Post-traumatic stress disorder, or PTSD, is a mental health condition that develops in some people after extremely traumatic events, such as combat, crime, an accident, or natural disaster. About 8% percent of people in the U.S will experience PTSD.
What are the Symptoms of PTSD?
Symptoms can start within one month or several years after a traumatic event. Symptoms sometimes affect a person’s ability to perform normal daily tasks and maintain healthy relationships. The four types of symptoms include: intrusive memories, avoidance, negative changes in thinking and mood, and changes in physical and emotional reactions.
- Recurrent, unwanted painful memories of the traumatic event
- Flashbacks of the traumatic event
- Upsetting dreams or nightmares about the traumatic event
- Severe emotional distress or physical reactions to something that reminds you of the traumatic event
- Trying to avoid thinking or talking about the traumatic event
- Avoiding places, activities or people that remind you of the traumatic event
Negative Changes in Thinking and Mood
- Negative thoughts about yourself, people or the world
- Hopelessness about the future
- Memory problems, including not remembering important aspects of the traumatic event
- Difficulty maintaining close relationships
- Feeling detached from family and friends
- Lack of interest in activities you once enjoyed
- Difficulty experiencing positive emotions
- Feeling emotionally numb
Changes in Physical and Emotional Reactions (Arousal Symptoms)
- Easily startled or frightened
- Always being on guard for danger
- Self-destructive behavior such as abusing drugs
- Trouble sleeping
- Trouble concentrating
- Irritability, angry outbursts or aggressive behavior
- Overwhelming guilt or shame
Children six years old and younger may display symptoms mentioned above but may experience these symptoms as well:
- Re-enacting the traumatic event or aspects of the traumatic event through during playtime
A mental health professional or a doctor should be contacted if disturbing thoughts and feelings about the traumatic experience have lasted more than a month or symptoms have intensified. If there are suicidal thoughts, please seek immediate help by contacting the National Suicide Prevention Lifeline at 1-800-273-TALK (1-800-273-8255) to reach a trained counselor. Use that same number and press 1 to reach the Veterans Crisis Line. Regain a sense of control by seeking help. There are different ways to treat PTSD, which will be explained in depth by a doctor. The primary treatment is psychotherapy, but treatment could also include medication. A combination of these treatments can help improve your life and decrease symptoms.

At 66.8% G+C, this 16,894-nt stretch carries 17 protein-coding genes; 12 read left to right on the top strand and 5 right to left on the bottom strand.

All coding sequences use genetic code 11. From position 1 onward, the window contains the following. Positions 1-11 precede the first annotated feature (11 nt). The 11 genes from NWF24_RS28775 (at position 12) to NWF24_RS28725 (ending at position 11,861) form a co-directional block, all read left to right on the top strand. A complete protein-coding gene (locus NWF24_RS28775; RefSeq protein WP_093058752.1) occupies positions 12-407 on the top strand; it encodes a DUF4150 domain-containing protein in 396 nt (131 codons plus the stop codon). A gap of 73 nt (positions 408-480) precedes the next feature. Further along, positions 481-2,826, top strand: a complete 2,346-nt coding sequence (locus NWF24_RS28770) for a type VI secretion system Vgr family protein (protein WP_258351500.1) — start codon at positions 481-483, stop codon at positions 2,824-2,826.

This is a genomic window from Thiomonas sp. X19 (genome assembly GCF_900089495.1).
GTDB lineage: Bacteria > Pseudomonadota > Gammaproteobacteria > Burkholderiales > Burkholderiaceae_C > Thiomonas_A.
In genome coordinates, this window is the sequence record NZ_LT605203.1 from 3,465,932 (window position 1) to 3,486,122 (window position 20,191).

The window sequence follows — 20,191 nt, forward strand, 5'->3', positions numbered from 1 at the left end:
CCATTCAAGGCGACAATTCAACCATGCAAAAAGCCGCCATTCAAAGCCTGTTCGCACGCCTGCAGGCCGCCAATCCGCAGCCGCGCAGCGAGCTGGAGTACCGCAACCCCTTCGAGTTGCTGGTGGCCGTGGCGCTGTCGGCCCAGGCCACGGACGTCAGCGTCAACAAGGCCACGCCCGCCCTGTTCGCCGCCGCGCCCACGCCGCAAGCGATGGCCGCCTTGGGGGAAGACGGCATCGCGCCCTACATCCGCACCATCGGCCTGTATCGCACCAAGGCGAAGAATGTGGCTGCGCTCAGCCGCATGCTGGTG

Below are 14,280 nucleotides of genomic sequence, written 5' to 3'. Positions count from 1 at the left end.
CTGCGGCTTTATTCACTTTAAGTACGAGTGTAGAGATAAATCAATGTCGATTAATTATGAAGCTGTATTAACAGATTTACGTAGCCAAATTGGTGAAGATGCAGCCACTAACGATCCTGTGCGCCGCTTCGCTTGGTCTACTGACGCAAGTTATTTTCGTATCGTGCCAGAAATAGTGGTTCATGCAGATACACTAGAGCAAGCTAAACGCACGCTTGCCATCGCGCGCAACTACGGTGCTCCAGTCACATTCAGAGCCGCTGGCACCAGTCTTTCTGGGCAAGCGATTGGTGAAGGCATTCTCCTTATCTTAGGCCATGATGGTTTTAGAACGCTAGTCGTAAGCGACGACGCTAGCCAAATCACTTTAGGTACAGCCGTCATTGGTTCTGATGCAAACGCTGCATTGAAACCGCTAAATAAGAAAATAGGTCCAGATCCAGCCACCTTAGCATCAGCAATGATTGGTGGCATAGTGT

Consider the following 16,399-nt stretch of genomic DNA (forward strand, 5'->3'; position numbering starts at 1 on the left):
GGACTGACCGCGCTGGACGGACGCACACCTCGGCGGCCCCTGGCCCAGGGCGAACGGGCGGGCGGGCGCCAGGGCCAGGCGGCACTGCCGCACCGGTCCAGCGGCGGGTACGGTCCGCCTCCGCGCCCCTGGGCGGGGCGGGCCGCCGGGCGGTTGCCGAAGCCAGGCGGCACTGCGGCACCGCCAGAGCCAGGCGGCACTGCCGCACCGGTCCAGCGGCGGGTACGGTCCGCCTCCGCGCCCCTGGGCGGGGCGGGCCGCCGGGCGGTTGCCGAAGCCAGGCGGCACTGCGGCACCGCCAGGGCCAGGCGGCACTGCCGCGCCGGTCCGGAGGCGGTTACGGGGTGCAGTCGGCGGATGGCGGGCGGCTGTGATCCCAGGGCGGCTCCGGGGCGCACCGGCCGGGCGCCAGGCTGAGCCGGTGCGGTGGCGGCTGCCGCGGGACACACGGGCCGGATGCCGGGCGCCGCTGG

A mental health professional will help determine what treatment is more effective. Cognitive behavioral therapy (CBT) helps bring to the surface ongoing negative thought patterns that are not conducive to living a healthy life. Exposure therapy confronts situations, and memories head-on. Instead of suffering silently, healthy coping skills are taught to deal with these situations and memories in a healthier way. Eye movement desensitization and reprocessing (EMDR) combines exposure therapy with a process that uses guided eye movements to help process trauma.
Antidepressants can help decrease symptoms of depression and anxiety. This medication can also improve sleep patterns and increase concentration. Anti-Anxiety medication can help decrease symptoms of severe anxiety.
Coping and Support
There are some coping skills that can be implemented, along with psychotherapy and medication. Going through the traumatic event was probably the hardest thing to go through, and getting help to recover may be the second. While this is true, it is important to follow the treatment plan and communicate with a doctor about what is working and what is not so that adjustments can be made. One of the best ways to get through a disorder like PTSD is becoming knowledgeable about the details of what the disorder really is. This knowledge can help aid in developing healthy coping strategies. Making some lifestyle changes like getting enough rest, eating a healthy diet and exercising can aid in decreasing symptoms. A tempting way to cope is through drugs and alcohol to numb your feelings, but this coping mechanism could lead to even bigger problems down the road. It is important to remember to avoid isolation. Reaching out to family and friends will be a huge help and support. Another way to find support is to research or talk to your mental health professional about local support groups that you can join.
What to do When a Loved One has PTSD?
Learn about PTSD to become more understanding of what a loved one is going through. Become aware of the signs, including avoidance and withdrawal. Realize that a loved one may resist help or isolate themselves. Offer to attend medical appointments or plan out activities with family and friends. Part of being understanding is not taking their actions personal and giving the loved one space if needed. If they are ready to talk about their experience, be sure to be there to listen. Unfortunately, there may come a time when a loved one acts out violently. Seek out a safe place immediately if this occurs.
Kyle ER & Hospital is here to support your whole family. There is no need to suffer silently alone. There are many treatment options available to help decrease symptoms of PTSD. Consult a doctor to determine the best route to recovery. It is important to seek help for you or for a loved one immediately so that healing can take place.
Disclaimer: As a service to our readers, Kyle ER & Hospital and Nutex Health state no content on this site, regardless of date, should ever be used as a substitute for direct medical advice from your doctor or other qualified clinicians.
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